D.I.Y.T. - Part II of Printing without a Press: Set-Up and Tracing

This is the second post of a series of posts about printing without a press.  To view the Part I click here.

Part II: Setting Up Registration Marks and Transferring Your Image.

Once you have your materials and your image ready, you'll have to prepare the linoleum.  It's very tempting to just start cutting away, but if you take the time to do a little bit of measuring in the beginning of the process, it lends itself for better results in the long run.

Here are a few measurements you should know before you cut anything.  You should know:
  1. How big the paper you're printing on is going to be.  You should try and keep your paper size consistent when printing editions.
  2. Figure out where you want the image to sit in relationship to the paper's edges. (ie. Do you want a big border around the image or do you want it to sit close to the border of the paper)
These measurements will help you maintain consistency if you're printing editions, but more importantly they help you align your paper to you blocks when printing a multi-colored print.

Once you have your measurements, I draw on the linoleum two perpendicular edges.  Where these two lines meet will make up our registration corner and side tabs. Because I'm using to different linoleum blocks, one for each color, I'll have to draw these lines registration marks twice.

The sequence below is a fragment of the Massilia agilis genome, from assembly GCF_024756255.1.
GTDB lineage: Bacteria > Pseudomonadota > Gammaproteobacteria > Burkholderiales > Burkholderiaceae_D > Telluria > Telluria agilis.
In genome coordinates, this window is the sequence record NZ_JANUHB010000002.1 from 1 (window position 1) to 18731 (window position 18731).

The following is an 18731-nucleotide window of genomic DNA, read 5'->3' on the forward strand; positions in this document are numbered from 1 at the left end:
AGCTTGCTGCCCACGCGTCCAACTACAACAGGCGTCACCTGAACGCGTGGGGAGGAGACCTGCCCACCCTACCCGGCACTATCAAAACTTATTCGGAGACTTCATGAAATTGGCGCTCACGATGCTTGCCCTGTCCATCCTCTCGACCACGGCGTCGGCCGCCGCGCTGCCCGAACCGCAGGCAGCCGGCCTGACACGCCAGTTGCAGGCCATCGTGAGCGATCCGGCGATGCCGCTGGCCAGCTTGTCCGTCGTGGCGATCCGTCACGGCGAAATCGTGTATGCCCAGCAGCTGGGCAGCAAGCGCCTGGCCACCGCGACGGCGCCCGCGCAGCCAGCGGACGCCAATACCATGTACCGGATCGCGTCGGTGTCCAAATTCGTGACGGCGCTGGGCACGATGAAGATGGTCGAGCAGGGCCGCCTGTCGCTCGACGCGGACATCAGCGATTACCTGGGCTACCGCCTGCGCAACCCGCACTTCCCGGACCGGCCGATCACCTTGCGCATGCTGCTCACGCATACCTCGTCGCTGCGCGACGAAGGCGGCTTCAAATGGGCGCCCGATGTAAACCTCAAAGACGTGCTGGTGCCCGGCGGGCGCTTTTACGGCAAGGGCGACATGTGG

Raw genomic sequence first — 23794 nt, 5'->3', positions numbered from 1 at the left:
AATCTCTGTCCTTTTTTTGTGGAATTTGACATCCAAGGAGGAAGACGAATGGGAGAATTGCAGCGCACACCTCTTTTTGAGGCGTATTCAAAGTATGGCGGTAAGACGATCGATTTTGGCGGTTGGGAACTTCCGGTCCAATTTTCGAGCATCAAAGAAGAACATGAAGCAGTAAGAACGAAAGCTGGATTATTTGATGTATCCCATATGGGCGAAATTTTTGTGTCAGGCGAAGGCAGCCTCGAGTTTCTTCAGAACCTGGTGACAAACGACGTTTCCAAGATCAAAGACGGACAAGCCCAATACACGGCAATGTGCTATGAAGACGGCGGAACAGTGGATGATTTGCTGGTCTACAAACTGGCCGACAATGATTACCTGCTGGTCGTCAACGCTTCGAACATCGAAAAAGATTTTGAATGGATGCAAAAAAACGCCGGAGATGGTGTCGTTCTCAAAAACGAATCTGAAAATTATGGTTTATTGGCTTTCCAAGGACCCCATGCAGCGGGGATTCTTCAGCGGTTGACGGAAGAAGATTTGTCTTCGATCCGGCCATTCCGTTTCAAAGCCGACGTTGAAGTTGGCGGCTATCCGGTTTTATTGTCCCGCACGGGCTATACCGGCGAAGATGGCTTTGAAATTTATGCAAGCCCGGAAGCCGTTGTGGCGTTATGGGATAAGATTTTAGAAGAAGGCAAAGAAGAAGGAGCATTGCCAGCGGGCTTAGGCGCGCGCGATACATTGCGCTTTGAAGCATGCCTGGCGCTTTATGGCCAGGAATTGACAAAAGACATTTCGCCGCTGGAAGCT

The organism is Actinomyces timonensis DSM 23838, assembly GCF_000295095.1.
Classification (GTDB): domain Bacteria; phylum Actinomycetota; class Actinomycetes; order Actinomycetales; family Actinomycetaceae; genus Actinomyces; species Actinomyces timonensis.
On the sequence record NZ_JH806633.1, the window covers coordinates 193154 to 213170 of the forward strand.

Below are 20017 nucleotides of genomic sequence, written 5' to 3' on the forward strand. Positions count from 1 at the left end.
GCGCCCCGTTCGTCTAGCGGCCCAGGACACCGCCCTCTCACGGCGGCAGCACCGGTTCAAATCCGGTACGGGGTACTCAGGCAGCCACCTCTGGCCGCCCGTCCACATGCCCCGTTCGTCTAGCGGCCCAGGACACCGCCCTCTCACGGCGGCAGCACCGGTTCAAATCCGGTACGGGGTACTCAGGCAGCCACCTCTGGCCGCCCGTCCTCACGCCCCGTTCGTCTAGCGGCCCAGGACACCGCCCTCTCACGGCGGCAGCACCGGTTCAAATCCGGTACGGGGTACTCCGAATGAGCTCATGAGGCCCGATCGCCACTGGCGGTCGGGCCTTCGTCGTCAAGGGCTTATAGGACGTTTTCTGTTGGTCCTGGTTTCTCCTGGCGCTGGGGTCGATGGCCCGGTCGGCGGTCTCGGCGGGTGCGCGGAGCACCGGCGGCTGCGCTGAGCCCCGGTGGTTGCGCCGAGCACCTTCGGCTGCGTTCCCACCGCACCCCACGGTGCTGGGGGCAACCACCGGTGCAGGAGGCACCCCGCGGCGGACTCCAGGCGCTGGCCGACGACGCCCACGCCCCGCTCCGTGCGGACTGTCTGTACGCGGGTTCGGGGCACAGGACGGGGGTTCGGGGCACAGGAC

Next cut a deep score into the corner and then cutting at an angle creating a "stopper" or indentation in the linoleum (see picture below). This indentation on the linoleum will keep the corner of the paper flush up against the linoleum, and prevent the paper from moving around while your printing.  

Next, I measure out about a hands width away from the corner and cut-out a side registration tab, the same way I cut the corner.   Do the same for the other block.  
Now you're ready to transfer the image onto the linoleum.

IMPORTANT NOTE: You must flip your image around horizontally onto the block, if not you will end up with a mirrored image as your final print.  This is especially important if you have any sort of text incorporated in the image.

I scanned my drawing in, flipped it so now I have a mirrored image and printed it out.
I also used the measurement from before (artwork to edge of paper) to figure out were I'd like the image to sit.  Now I can match up the registration marks with the printouts.

The simplest way to transfer if you don't have carbon paper, is by simply rubbing a dark pencil, or charcoal pencil on the back of the print out and tracing on top.

Now I traced my image onto each block.  I had already made my color separation decisions before hand:
Straight from the sketchbook.  Sloppy I know, but it works for me
Notice I only traced the part of the image I need to cut for each color. If it were a complex image with more than two colors, I would probably figure out the separations using the computer or use markers/colored pencils and tracing paper to separate.

black block
red block
Now comes the fun part cutting.  Notice I kept my sketch pretty loose, I like to do the actual "drawing" while I'm cutting away into the linoleum.
about an hour or two later and tada!
Follow the link to Part III of Printing without a Press, where I will go over printing using the registration tabs and I'll share some tips about cutting safely.


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